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RE: [xml-dev] Were these derived from a logical data model: XSLT, XML Schema, XHTML, Schematron?

> I took a look at the XPath Data Model [1].  It's all prose.  
> There are no UML-type diagrams.

That's purely an editorial issue, of how people choose to describe and
publish the model.  
> In fact, I can't find any documents on XSLT, XML Schema, 
> XHTML, or Schematron that contain UML- or ER-type diagrams.  
> The documents are all prose. 

I think there's a considerable reluctance to use diagrammatic notations in
standards or in W3C specifications. One reason may be because the tools for
creating the diagrams are proprietary and often expensive, or it may result
from a feeling that diagramatic notations are useful as an aid to
comprehension, but poor as a vehicle for formal and unambiguous
specification. There may also be a reluctance to assume that the reader is
familiar with the detailed conventions. Also, committed use of UML can lead
to a lot of unproductive debate about whether or not a particular
relationship, for example, should be modelled as an "aggregation" or not: in
the end, it doesn't matter.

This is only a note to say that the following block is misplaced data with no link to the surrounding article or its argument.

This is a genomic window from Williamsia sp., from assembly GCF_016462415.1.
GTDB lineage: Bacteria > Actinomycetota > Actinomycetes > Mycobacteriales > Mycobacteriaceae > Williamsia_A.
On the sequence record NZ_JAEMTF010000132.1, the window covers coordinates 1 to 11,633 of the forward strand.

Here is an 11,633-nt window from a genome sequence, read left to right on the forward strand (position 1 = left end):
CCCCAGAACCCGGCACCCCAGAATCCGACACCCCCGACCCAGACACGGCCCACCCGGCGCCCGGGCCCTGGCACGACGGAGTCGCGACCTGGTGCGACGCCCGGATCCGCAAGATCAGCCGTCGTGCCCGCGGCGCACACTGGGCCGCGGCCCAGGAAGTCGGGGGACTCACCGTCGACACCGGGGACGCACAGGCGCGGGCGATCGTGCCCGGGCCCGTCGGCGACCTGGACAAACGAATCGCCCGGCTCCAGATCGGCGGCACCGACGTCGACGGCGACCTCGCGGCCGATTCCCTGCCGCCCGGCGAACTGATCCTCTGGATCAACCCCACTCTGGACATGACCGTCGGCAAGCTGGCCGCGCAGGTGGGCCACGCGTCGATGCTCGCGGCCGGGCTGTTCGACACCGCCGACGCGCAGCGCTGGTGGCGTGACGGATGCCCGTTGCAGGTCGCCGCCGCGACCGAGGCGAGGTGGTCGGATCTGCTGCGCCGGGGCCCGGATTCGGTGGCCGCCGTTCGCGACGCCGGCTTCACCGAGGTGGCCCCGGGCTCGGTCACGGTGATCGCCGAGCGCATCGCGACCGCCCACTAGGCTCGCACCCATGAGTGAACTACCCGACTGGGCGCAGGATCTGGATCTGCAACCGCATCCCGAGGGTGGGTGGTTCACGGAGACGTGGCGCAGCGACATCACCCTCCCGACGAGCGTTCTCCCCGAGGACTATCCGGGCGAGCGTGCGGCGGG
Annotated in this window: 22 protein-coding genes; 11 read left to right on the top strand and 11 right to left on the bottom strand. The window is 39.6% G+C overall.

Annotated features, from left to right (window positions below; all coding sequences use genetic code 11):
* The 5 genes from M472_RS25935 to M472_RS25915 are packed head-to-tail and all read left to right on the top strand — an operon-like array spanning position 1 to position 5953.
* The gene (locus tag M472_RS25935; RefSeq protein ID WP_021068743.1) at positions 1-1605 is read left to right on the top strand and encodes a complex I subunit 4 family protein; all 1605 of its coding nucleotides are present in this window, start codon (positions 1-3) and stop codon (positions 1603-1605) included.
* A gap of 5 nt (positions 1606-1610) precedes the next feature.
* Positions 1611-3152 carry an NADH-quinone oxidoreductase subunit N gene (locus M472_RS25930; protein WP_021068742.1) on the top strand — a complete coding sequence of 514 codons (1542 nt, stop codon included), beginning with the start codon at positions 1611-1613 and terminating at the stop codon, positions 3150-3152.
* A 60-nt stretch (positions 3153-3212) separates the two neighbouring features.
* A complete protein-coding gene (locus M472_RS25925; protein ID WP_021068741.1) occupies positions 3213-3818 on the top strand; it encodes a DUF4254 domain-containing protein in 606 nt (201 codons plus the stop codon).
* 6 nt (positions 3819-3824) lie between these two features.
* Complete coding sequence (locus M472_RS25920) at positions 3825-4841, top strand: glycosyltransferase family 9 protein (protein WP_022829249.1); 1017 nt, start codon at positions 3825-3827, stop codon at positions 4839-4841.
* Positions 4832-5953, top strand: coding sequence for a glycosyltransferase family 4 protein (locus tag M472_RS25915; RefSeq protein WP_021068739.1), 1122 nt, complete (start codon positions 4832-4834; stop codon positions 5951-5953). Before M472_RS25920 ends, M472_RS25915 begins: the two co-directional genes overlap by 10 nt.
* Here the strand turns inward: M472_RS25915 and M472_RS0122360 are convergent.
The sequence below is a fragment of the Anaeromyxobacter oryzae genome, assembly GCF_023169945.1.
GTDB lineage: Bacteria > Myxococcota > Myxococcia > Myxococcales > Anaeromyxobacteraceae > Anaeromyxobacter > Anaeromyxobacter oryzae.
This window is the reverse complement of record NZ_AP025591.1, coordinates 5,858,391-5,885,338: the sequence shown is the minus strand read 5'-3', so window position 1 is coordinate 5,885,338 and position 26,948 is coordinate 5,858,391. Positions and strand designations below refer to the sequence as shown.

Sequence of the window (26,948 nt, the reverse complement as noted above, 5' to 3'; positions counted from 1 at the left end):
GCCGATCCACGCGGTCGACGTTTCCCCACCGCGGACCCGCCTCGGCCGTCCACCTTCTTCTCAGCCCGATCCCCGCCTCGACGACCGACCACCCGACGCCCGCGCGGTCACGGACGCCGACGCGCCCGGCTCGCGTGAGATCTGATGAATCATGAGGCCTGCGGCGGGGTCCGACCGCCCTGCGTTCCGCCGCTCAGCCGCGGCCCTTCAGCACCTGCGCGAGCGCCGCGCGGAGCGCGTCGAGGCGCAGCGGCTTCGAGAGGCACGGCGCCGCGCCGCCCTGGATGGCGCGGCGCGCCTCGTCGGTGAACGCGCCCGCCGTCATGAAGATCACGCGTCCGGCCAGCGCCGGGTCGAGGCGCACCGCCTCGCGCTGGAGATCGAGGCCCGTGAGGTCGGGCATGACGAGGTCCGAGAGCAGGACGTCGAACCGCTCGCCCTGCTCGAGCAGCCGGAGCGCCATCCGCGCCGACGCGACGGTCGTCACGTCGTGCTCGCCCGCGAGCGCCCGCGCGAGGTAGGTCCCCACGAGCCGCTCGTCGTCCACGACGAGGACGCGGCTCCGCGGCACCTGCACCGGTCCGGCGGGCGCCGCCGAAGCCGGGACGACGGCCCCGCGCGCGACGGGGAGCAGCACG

The fact that diagrams aren't used in the spec doesn't mean they weren't
sketched on a whiteboard or in a notebook while the model was being
designed: there's no way of knowing. I've got masses of data structures in
Saxon that were once doodled on a scrap of paper, but there's no external
evidence of this.

> As far as I can tell, the "logical data model" used to create 
> an XML vocabulary is different than the "logical data model" 
> used to create a database- or object-system.

It may or may not be. Many people do create UML models before defining XML
schemas. Where you have to analyze a complex subject domain this makes
excellent sense. But as has been pointed out in another recent thread on
this topic, you have to be careful because the content of an XML message
depends on the process model as well as the state model: the fact that every
customer has an address doesn't mean that the address has to be present in
every message that refers to the customer.
> Here are the differences that I see:
> Creating a database or object system involves:  
>    . create UML- or ER-type diagrams, and then 
>    . create the database or object system directly 
>      from those diagrams. 

That's the textbook theory. In 99% of cases people take shortcuts. In the
other 1%, the project goes over budget. 

Michael Kay

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